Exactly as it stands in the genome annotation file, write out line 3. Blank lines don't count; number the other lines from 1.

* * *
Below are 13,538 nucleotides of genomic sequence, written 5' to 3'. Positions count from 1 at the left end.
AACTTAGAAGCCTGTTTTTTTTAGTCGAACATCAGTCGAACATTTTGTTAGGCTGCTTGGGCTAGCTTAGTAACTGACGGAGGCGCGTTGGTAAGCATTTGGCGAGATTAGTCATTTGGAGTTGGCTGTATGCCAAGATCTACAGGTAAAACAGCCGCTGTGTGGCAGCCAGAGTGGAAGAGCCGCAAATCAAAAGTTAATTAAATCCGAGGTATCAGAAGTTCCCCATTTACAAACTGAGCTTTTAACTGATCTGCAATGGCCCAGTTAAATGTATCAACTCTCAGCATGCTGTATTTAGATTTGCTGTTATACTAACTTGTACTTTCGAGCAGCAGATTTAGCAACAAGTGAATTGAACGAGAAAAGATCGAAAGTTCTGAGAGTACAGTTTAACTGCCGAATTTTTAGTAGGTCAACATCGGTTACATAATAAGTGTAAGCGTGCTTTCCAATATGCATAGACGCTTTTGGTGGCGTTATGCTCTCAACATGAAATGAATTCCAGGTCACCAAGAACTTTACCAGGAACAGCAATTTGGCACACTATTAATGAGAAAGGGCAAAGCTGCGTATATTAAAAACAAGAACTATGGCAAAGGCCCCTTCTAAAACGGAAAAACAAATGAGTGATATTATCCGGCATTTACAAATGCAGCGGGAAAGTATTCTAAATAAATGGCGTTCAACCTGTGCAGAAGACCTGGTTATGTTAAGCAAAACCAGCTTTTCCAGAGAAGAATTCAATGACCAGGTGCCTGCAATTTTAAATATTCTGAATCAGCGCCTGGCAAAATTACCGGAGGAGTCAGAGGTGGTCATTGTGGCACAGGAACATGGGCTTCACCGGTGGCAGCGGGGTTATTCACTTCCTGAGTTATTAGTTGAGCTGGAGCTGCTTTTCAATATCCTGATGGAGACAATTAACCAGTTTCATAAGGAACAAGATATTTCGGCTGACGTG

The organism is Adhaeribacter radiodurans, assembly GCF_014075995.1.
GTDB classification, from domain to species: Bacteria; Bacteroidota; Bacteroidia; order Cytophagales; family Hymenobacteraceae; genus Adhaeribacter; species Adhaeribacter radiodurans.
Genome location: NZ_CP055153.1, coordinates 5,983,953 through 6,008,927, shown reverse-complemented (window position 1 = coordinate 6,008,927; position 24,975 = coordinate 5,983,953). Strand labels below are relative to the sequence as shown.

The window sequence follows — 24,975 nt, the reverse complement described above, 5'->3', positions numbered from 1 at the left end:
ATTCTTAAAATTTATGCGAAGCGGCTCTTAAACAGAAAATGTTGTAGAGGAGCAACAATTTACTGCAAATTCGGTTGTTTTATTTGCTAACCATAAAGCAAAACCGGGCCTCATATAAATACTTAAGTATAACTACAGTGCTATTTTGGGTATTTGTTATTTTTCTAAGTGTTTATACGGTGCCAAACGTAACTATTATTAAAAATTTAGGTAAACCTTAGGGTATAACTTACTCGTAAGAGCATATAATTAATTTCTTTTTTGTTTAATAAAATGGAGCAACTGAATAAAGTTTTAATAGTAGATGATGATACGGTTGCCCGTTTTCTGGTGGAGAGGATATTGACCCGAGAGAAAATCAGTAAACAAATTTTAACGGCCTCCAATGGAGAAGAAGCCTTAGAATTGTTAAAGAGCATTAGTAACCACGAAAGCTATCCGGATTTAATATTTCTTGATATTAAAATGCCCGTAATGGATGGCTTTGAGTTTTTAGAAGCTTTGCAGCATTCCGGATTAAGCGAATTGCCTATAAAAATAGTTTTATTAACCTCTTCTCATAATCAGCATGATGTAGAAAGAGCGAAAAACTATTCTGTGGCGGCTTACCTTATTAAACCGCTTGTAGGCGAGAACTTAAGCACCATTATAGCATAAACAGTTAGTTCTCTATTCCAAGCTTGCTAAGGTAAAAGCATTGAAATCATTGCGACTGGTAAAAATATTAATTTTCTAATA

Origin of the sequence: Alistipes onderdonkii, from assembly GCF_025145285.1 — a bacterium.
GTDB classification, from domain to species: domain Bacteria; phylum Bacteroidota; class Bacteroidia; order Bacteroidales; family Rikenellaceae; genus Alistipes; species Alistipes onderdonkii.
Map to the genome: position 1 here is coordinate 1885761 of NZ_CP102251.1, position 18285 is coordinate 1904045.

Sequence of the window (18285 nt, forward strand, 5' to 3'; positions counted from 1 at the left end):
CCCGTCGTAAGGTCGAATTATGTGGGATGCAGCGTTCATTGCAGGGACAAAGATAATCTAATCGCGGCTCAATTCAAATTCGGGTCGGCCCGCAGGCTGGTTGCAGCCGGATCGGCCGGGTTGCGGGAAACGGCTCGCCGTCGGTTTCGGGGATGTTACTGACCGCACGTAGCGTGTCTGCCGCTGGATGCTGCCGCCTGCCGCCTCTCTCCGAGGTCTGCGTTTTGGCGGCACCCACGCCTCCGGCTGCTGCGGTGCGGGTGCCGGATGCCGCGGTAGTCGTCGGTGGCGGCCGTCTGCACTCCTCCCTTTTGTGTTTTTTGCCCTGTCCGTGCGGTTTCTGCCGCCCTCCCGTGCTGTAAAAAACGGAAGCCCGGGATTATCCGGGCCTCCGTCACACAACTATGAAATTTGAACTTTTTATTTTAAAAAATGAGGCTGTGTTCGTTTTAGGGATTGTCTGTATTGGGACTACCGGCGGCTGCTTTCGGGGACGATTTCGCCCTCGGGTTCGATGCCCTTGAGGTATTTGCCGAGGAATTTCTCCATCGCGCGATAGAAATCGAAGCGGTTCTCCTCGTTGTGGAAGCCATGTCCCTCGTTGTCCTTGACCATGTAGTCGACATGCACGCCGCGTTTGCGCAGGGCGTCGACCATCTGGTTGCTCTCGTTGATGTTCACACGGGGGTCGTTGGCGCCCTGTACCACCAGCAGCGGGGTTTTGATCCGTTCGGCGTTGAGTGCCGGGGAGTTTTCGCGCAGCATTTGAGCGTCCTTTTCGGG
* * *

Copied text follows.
The organism is Adhaeribacter radiodurans, assembly GCF_014075995.1.